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Friday, June 1, 2007

Finding Passion (In Nature Photography)


What does it take to create images that go beyond what everyone else has?


So my nature photography strove to be accurate and true. I had studied plant and soil science in college, then worked as a naturalist. My photographs represented a naturalist and scientist point of view—good to show off details, but not so much about passion.

When we moved to Los Angeles about 14 years ago, I was struck by the passions of those involved in the photo and film industries here. These weren’t nature photographers, but they cared deeply about their work and they put passion into it.

Certainly not all movies or L.A. photography has passion in it. Some are, to be frank, beautifully done, but empty—vacuous pandering to the latest trend or fad. But the best work, especially movies, showed a passion for the image and the expression of that work that simply hadn’t been part of my life. Magazines like American Cinematographer told how photographers dug deeply into the stories they were telling in order to find expressive ways of communicating through the medium.

I wanted some of that, but I struggled with my own "rules" of photography. I continued to try to make my work "better," but that often just meant mastering the technology and techniques better. Because I had done that work, though, my knowledge of the technology and techniques served me well to become editor of Outdoor Photographer and be part of the Werner Publishing Photography Group (Outdoor Photographer, PCPhoto, Digital Photo Pro and HDVideoPro magazines).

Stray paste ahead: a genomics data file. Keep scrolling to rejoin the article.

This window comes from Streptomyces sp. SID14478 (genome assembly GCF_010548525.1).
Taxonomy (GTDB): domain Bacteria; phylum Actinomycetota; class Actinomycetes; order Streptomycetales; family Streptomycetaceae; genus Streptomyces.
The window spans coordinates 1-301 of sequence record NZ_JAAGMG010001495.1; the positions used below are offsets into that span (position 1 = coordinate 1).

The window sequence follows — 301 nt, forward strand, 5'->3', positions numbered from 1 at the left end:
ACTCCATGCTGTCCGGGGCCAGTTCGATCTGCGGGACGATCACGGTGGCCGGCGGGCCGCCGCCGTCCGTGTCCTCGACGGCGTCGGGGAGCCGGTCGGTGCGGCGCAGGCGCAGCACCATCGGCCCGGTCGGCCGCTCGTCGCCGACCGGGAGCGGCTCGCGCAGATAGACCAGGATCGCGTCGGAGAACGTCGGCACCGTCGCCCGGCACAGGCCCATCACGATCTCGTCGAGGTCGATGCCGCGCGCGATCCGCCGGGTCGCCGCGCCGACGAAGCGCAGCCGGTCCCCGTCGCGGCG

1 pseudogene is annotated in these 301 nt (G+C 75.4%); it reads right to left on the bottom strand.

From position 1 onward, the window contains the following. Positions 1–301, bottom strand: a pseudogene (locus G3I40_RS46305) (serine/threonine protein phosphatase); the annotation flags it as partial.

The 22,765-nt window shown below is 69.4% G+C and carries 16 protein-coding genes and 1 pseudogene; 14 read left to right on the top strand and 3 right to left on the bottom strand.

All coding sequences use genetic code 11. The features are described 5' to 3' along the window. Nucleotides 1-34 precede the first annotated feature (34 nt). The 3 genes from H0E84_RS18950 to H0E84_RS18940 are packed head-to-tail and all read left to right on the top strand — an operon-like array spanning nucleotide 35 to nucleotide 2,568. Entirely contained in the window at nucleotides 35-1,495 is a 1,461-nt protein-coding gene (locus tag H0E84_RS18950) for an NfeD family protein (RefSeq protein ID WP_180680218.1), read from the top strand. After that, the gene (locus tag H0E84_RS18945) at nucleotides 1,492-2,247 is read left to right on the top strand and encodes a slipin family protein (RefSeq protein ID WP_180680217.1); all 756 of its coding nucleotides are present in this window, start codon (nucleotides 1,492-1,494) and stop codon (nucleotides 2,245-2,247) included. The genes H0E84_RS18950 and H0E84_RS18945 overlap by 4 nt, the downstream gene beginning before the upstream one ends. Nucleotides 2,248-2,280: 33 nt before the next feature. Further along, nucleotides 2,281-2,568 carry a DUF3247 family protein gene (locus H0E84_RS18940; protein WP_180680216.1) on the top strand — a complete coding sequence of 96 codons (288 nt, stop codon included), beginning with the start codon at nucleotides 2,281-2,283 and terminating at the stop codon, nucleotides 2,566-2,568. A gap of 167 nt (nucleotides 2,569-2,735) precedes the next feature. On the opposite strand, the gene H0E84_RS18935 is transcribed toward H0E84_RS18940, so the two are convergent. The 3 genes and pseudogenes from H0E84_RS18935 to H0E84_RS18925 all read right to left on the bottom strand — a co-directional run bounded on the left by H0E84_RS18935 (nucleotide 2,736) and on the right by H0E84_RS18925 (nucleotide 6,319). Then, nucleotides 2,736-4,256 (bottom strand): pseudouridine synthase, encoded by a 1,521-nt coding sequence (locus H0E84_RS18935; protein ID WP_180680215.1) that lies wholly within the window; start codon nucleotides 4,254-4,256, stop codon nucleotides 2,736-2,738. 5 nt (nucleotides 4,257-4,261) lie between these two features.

Here, I’ve seen some of the truly great photographers working today, photographers whose passion for nature photography shows through in their images: David Muench, Art Wolfe, the late Galen Rowell, Dewitt Jones, Frans Lanting and so many more. But it’s interesting to me that some of the really strong and most evocative work shows up in the commercial photography of Digital Photo Pro and now HDVideoPro.

Digital photography has strongly influenced a lot of these photographers. They have pushed the limits of the medium, not to fool anyone, but to make their photographs more expressive and more passionate.

But this month’s column isn’t about digital technologies. I’ve discovered, however, that digital cameras consistently bring many photographers new joy and passion for photography because of the immediacy of working with the image, both from reviewing and interacting with it on the LCD and the ability to make prints so quickly.

Two challenges face nature photographers like me who are interested in getting more passion into their work: the idea of nature as a sacred, inviolate subject to be photographed simply as it is and the strong influence of some of the greats of nature photography.


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